Along with technology comes the unavoidable precautionary requirements, and in the case of Bollgard II cotton varieties it comes in the form of non-Bt (bacillus thurigiensis) refuge strips.
While growers in other parts of the country contend this doesn't cost extra production dollars, researchers in North Carolina say it cost growers there an average of $37 per acre.
In two tests in North Carolina, entomologists did everything they could to control bollworms, but they still got an average of six percent damage on non-Bt cotton, plus the insecticides cost an average of $56 to control bollworms on non-Bt cotton.
By comparison the Bollgard II technology fee costs less than $20 and the Bt-containing Bollgard II plots showed an average of only 2.4 percent damage over 14 different varieties. Even without the yield boost from Bollgard II, the cost differential is $37 per acre, not counting the Roundup Ready technology fee.
Controlling insects in these refuge areas can be a challenge in addition to costing extra dollars. One concern is insect resistance to Bollgard II's genetic control, and the more realistic concern is with resistance to pyrethroids commonly used to control insects in non-Bt cotton.
Across all tests in North Carolina, entomologists have found no resistance problems associated with use of Bollgard II varieties. North Carolina State University Entomologist J.R. Bradley says his research team has not seen an increase in pyrethroid resistance in refuge strips planted in conjunction with Bollgard II cotton.
Some bollworms escape Bollgard II cotton, and in general, whatever that number is Widestrike varieties are about double that number — with both technologies the escapes are low, Bradley says. “We have conducted a number of tests this year, and we have not seen any change in susceptibility of bollworms to pyrethroids,'' he adds.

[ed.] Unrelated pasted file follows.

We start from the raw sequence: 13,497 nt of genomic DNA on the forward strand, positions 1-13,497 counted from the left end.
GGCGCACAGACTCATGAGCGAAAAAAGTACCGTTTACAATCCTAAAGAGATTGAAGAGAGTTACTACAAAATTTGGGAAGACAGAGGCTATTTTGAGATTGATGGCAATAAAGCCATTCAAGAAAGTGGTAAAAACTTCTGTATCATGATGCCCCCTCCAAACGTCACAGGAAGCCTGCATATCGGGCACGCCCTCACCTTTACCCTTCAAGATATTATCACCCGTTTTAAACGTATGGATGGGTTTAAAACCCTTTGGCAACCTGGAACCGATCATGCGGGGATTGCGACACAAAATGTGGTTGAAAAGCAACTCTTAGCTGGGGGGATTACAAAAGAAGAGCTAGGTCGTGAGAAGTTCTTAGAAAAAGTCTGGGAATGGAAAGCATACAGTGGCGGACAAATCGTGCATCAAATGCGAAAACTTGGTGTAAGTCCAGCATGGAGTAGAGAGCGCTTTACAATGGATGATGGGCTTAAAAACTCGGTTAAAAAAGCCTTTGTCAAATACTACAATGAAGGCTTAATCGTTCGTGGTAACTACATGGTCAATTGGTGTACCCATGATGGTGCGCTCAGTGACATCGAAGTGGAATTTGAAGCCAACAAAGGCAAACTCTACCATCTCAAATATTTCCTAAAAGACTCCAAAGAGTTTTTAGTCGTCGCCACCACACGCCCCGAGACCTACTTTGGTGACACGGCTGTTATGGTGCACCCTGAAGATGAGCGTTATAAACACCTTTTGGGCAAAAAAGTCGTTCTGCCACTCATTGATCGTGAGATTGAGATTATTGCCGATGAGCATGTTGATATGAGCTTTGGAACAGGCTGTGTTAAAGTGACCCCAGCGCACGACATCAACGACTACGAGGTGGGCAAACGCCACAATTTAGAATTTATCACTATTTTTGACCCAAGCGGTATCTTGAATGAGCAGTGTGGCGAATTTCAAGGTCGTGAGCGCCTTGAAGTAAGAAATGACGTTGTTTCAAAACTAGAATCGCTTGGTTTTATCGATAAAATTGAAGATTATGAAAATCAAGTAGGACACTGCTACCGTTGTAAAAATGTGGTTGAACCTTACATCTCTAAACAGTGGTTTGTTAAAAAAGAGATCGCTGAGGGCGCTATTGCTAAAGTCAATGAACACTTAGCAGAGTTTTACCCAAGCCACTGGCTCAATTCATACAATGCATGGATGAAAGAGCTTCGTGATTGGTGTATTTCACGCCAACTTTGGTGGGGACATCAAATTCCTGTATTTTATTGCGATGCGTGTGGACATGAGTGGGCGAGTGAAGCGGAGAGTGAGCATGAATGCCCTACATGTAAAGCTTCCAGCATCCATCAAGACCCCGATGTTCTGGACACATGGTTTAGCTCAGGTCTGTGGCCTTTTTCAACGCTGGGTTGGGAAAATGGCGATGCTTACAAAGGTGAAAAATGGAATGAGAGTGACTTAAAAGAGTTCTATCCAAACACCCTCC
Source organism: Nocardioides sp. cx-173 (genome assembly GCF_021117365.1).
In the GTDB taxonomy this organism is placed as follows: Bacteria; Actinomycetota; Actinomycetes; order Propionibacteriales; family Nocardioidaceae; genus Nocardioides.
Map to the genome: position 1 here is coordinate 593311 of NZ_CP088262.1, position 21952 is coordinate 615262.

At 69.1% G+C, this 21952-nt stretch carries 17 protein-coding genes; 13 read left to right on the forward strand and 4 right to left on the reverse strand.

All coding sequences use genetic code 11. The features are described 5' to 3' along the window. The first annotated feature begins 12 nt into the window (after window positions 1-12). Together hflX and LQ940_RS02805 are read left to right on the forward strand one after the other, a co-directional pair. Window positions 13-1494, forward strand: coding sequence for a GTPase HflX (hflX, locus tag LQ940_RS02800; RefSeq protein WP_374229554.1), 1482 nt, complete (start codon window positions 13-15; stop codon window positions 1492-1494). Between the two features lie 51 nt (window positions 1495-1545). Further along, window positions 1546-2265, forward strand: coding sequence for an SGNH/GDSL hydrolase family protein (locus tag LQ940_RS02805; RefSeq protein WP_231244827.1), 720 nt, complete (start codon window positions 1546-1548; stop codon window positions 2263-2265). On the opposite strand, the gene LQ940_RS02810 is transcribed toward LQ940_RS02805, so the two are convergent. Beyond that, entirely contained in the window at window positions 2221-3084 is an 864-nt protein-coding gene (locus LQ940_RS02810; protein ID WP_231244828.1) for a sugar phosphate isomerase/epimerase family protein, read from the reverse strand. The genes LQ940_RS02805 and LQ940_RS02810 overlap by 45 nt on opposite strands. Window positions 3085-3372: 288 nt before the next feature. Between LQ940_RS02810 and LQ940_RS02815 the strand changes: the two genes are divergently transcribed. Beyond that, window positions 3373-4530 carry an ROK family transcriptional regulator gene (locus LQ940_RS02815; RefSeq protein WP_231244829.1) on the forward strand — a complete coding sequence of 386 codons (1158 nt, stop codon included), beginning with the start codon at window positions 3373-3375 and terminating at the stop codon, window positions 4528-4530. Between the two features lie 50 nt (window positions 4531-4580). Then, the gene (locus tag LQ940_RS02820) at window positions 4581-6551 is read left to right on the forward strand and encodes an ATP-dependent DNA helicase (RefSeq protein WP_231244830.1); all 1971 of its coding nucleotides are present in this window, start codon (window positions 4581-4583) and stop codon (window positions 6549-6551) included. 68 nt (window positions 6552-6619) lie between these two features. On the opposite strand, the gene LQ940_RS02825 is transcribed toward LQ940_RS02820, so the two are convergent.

“Tobacco budworm is a different story. You cannot effectively control tobacco budworms with pyrethroids. When you come back to the field later, you will find large budworms down in the bolls, and this damage will cause yield losses,” Bradley says.
Currently, growers have three options for meeting the refuge requirements for planting Bollgard II cotton varieties:
Ensure that at least five acres of non-Bollgard cotton (refuge cotton) is planted for every 95 acres of Bollgard cotton. This refuge may not be treated with any insecticide labeled for the control of tobacco budworm, cotton bollworm, or pink bollworm. The size of the refuge must be at least 150 feet wide. The refuge must be managed (fertility, weed control and management of other pests) similarly to Bollgard cotton. The refuge must be planted within one half linear mile from the edge of the Bollgard cotton field.
Ensure that at least 25 acres of non-Bollgard cotton are planted as a refuge for every 100 acres of Bollgard cotton. All cotton may be treated with insecticides (excluding foliar Bt products) labeled for control of the tobacco budworm, cotton bollworm, or pink bollworm. Ensure that a refuge is maintained within 1 linear mile (preferably within one half mile) from the edge of the Bollgard cotton.
Plant at least 5 acres of non-Bollgard cotton (refuge cotton) for every 95 acres of Bollgard cotton. The refuge cotton must be embedded as a contiguous block within the Bollgard cotton field. For very large fields, multiple blocks across the field may be used. For small or irregularly shaped fields, neighboring fields farmed by the same grower can be grouped into blocks to represent a larger field unit, provided the block exists within one mile squared of the Bollgard cotton and the block is at least 150 feet wide. Within the larger field unit, one of the smaller fields planted to non-Bollgard cotton may be utilized as the embedded refuge. This refuge may be treated with any insecticide (excluding foliar Bt products labeled for the control of tobacco budworm, cotton bollworm, or pink bollworm whenever the entire field is treated. The refuge may not be treated independently of the Bollgard field.
“We have data accumulated over several years that show we have enough acreage of other crops that provide non-Bt selected insects and wild hosts to serve as a refuge,” Bradley says.